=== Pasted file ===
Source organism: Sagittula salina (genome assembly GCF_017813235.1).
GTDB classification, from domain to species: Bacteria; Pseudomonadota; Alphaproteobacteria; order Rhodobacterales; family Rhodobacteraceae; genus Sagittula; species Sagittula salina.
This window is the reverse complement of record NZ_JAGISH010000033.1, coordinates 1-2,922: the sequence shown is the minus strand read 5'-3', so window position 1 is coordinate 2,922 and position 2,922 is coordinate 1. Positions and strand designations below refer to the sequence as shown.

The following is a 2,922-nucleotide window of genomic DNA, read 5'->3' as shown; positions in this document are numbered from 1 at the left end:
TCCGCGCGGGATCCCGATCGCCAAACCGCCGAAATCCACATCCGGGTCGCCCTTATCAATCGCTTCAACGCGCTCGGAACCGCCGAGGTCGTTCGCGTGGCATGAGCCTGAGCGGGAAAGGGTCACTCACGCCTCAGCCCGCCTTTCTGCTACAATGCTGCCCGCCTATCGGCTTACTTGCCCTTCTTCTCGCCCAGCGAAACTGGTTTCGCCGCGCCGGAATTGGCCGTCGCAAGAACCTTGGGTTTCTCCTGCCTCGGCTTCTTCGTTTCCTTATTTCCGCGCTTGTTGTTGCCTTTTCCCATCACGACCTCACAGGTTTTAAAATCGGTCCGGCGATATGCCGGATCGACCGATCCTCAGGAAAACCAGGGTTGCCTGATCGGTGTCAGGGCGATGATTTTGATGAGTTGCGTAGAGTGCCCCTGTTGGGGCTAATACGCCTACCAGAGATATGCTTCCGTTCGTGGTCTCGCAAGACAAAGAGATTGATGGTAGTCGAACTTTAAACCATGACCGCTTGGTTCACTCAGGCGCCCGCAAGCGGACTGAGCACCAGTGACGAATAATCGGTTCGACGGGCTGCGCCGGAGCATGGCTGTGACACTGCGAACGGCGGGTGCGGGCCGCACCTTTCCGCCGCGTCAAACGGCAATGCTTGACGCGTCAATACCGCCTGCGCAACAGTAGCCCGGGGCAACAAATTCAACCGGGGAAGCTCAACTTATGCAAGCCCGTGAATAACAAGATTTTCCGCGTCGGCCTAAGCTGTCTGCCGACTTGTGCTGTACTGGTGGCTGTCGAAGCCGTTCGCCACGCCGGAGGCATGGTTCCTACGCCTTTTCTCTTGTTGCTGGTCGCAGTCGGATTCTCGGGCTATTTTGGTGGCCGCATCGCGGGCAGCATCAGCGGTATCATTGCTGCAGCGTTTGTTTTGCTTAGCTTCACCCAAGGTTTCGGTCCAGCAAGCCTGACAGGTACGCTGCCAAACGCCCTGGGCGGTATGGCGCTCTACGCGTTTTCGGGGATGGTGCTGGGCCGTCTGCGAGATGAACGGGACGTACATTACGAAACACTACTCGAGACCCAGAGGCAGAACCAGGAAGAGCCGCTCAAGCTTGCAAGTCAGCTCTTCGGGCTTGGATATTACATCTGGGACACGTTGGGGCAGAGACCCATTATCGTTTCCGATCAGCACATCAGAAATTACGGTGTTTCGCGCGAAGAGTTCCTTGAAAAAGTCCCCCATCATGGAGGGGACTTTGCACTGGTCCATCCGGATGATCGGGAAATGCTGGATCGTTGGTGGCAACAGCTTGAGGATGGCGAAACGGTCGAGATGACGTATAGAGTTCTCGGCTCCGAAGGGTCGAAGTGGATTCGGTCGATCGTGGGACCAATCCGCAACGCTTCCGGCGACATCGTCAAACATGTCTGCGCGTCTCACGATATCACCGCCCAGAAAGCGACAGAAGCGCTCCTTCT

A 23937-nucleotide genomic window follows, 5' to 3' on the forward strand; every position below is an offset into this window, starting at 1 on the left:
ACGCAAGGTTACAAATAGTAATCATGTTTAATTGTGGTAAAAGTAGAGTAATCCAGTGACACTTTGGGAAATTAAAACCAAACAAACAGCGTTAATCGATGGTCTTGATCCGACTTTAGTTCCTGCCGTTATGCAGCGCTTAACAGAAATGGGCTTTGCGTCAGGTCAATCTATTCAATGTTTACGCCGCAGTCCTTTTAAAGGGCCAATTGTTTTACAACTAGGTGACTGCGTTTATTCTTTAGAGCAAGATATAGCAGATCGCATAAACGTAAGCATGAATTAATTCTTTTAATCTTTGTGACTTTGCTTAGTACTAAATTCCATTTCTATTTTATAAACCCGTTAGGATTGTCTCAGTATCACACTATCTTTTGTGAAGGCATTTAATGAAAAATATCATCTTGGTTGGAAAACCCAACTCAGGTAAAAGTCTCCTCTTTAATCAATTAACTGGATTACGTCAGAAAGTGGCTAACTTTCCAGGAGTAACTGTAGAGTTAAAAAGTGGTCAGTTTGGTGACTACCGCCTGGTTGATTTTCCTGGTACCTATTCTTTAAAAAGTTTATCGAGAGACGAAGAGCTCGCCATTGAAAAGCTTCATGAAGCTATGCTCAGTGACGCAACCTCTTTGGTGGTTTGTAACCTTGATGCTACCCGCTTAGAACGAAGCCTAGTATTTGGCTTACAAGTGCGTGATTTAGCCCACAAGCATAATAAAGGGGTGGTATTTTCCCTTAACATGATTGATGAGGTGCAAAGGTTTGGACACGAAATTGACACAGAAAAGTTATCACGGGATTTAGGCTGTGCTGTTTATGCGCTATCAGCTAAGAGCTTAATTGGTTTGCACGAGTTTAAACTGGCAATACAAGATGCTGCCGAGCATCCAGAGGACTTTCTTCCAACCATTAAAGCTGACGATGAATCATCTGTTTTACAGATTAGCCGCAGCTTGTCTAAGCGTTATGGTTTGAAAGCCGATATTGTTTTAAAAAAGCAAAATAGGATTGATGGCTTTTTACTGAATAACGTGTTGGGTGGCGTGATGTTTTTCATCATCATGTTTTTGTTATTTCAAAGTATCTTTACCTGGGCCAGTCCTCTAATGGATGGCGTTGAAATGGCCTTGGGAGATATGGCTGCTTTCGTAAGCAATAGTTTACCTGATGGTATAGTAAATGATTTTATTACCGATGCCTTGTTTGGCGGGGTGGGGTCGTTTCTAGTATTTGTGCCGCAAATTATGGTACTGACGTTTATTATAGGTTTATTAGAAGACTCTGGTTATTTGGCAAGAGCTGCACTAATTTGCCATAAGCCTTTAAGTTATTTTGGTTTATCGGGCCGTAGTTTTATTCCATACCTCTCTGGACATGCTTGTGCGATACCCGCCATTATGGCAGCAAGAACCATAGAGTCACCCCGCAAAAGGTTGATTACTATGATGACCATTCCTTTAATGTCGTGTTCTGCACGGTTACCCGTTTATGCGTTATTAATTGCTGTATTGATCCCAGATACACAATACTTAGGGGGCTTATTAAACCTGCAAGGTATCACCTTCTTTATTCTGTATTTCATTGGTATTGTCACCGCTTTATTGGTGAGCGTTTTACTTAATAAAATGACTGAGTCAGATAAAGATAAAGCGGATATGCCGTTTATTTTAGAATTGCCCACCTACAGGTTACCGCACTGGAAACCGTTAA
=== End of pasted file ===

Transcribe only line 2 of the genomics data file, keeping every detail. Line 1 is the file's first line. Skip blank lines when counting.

GTDB classification, from domain to species: Bacteria; Pseudomonadota; Alphaproteobacteria; order Rhodobacterales; family Rhodobacteraceae; genus Sagittula; species Sagittula salina.